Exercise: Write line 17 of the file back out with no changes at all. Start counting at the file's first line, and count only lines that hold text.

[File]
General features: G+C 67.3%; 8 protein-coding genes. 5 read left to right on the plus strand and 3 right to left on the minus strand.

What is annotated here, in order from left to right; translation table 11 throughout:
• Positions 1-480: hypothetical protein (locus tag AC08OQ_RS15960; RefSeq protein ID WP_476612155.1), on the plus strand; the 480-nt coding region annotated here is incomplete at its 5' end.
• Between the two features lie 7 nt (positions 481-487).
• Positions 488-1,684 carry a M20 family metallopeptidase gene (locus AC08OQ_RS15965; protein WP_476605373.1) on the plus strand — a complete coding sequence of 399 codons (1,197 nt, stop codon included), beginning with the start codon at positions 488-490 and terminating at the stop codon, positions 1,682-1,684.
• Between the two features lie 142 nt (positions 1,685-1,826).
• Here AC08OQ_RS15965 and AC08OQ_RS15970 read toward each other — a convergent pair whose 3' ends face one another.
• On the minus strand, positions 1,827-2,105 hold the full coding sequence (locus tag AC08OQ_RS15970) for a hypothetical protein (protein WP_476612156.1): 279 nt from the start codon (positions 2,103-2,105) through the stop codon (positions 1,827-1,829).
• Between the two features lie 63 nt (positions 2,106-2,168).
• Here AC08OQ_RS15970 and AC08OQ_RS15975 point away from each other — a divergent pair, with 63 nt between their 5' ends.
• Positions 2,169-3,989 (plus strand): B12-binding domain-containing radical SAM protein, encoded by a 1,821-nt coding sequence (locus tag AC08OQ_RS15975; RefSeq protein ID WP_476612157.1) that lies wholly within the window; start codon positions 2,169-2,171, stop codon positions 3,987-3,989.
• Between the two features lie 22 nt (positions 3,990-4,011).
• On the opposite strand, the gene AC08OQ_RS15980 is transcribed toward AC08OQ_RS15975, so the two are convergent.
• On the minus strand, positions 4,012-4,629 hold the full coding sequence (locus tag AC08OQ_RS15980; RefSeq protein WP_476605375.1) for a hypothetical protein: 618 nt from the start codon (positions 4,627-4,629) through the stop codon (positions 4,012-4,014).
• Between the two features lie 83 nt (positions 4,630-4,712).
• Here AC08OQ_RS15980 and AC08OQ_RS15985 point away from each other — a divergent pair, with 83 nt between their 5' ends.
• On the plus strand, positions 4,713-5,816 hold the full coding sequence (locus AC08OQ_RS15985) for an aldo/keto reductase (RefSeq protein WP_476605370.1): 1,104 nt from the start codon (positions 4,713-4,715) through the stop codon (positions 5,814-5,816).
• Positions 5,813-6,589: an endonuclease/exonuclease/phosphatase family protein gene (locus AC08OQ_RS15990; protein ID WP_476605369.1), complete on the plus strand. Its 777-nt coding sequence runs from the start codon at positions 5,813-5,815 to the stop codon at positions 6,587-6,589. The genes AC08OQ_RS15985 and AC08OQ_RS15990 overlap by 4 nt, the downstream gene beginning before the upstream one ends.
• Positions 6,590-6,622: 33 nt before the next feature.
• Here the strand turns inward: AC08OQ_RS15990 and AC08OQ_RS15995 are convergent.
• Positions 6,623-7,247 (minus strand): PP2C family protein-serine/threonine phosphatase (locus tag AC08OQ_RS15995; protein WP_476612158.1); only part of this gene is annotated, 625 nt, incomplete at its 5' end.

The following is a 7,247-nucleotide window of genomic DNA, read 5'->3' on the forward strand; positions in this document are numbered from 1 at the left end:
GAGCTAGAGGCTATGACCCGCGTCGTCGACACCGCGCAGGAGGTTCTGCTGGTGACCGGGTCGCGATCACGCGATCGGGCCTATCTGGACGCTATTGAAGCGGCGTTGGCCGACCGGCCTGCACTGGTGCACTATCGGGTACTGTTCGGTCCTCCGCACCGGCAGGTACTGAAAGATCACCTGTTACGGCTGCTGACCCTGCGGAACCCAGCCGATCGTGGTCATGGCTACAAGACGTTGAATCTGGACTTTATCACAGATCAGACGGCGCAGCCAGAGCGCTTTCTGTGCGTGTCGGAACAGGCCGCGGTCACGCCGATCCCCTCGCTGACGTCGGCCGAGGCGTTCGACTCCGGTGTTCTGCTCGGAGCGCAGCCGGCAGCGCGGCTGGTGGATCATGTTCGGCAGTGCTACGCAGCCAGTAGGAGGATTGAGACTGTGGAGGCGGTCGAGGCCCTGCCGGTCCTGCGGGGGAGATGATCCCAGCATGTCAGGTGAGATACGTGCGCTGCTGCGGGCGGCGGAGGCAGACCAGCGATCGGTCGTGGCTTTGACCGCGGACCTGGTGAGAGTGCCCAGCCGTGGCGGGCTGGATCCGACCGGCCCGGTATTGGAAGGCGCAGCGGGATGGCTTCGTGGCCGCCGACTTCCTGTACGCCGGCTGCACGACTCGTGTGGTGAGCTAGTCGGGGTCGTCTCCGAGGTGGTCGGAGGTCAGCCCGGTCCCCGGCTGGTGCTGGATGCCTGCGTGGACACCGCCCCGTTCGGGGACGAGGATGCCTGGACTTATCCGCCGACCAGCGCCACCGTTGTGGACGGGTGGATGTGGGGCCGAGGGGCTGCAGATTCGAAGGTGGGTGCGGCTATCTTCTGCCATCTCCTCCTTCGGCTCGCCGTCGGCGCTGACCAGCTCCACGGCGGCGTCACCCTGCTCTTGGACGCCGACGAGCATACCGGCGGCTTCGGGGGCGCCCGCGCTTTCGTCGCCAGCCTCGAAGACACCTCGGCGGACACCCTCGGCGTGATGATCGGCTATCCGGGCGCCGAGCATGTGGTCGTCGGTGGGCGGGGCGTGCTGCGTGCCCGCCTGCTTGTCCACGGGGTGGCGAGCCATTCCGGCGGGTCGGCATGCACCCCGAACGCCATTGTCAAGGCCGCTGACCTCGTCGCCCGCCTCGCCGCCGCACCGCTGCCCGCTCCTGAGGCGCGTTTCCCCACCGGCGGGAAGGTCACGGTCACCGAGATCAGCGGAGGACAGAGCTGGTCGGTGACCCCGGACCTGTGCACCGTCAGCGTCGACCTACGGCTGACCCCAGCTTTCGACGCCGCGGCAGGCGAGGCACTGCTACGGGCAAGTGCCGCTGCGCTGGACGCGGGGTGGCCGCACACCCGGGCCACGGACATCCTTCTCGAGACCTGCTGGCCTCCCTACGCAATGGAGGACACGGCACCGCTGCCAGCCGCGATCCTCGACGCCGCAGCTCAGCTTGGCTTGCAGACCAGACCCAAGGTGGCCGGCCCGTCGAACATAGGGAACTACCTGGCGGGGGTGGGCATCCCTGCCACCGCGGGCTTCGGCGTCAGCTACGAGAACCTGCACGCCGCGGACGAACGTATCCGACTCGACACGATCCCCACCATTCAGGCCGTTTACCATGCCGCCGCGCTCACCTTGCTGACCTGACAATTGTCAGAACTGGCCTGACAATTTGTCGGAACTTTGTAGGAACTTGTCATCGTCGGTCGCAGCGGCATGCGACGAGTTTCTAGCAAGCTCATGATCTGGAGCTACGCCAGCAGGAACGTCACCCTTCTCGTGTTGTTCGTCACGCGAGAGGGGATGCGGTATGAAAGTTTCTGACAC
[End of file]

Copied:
• On the plus strand, positions 4,713-5,816 hold the full coding sequence (locus AC08OQ_RS15985) for an aldo/keto reductase (RefSeq protein WP_476605370.1): 1,104 nt from the start codon (positions 4,713-4,715) through the stop codon (positions 5,814-5,816).